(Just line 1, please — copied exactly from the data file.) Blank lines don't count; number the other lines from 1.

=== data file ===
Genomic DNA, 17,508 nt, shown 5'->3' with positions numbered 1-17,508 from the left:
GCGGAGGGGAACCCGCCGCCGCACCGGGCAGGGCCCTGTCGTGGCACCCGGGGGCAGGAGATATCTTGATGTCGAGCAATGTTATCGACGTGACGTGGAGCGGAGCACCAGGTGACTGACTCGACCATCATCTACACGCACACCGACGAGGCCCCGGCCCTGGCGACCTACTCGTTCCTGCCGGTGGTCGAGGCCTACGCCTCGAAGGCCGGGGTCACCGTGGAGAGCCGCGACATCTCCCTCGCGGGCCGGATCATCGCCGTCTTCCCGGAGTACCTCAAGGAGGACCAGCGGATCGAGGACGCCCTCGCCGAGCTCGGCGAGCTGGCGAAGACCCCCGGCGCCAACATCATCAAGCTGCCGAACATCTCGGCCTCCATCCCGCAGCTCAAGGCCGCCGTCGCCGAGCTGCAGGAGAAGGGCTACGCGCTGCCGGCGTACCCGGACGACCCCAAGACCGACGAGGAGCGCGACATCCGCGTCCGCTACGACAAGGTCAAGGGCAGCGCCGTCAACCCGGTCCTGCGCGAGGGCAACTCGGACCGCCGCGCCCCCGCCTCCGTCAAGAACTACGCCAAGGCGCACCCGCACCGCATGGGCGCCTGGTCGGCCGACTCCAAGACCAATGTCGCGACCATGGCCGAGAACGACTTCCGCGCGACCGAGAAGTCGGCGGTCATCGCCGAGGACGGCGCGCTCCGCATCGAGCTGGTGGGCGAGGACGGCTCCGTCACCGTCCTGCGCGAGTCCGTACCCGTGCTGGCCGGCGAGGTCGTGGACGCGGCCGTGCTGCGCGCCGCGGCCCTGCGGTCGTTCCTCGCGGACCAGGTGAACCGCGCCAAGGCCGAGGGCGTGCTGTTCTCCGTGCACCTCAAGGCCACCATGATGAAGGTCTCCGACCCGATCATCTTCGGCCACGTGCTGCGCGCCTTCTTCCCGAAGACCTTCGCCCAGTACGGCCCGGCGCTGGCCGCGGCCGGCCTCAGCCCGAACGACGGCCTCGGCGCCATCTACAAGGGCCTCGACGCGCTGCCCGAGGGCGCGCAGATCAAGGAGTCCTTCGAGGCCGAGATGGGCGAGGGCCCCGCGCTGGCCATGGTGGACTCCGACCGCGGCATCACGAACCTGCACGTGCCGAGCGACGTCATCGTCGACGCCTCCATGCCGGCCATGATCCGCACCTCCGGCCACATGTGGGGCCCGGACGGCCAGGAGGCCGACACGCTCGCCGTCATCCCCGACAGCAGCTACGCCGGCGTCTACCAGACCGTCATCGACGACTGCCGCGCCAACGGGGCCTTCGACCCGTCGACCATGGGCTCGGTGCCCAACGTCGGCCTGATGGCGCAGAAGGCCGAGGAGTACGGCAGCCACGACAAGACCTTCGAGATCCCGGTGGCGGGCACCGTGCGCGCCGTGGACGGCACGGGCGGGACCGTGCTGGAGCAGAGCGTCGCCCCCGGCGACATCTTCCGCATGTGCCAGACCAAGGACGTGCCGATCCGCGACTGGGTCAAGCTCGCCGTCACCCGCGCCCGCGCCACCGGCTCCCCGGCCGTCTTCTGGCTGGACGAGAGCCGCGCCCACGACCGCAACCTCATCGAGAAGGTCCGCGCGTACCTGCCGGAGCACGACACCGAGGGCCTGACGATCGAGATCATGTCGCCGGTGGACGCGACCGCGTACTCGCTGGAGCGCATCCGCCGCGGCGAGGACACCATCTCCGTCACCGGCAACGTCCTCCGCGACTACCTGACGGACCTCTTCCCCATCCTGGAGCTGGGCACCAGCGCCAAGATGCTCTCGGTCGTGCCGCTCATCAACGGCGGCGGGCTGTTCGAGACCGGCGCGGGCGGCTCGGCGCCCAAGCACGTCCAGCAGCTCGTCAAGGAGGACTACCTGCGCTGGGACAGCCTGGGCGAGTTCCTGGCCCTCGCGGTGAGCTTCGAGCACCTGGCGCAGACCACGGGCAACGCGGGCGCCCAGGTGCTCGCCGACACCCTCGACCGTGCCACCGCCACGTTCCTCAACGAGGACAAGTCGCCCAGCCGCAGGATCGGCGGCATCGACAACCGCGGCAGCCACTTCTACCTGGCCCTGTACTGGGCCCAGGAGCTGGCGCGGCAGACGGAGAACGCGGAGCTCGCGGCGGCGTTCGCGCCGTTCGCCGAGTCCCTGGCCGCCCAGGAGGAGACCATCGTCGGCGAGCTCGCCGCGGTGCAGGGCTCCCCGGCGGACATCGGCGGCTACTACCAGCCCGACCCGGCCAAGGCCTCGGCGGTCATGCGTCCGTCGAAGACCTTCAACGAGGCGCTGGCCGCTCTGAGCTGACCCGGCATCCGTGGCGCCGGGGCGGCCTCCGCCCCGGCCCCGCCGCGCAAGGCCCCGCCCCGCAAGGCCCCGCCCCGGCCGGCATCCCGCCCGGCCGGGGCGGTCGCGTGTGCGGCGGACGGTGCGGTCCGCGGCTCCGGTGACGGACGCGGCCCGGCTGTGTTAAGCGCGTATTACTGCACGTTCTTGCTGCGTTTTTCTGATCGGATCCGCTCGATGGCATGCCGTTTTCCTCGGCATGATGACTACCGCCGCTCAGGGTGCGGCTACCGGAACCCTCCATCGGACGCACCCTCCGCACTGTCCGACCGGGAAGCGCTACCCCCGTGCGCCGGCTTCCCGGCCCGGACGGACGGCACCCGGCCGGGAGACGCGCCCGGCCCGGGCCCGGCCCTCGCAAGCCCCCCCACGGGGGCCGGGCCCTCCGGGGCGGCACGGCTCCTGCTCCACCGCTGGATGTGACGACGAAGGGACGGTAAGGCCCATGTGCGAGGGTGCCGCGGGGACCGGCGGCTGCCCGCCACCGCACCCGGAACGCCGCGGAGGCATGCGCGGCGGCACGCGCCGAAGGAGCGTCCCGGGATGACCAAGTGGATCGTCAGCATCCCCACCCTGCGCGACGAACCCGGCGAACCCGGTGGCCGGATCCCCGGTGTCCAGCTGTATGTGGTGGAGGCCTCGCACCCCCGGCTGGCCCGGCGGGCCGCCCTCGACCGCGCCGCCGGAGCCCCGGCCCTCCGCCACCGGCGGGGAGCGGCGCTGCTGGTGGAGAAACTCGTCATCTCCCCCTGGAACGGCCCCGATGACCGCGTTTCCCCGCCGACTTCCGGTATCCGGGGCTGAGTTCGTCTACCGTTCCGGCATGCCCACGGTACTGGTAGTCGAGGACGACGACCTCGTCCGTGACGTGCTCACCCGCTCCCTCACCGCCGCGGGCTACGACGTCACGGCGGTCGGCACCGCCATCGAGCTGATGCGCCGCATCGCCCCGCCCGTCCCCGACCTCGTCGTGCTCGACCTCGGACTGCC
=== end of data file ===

Genomic DNA, 17,508 nt, shown 5'->3' with positions numbered 1-17,508 from the left: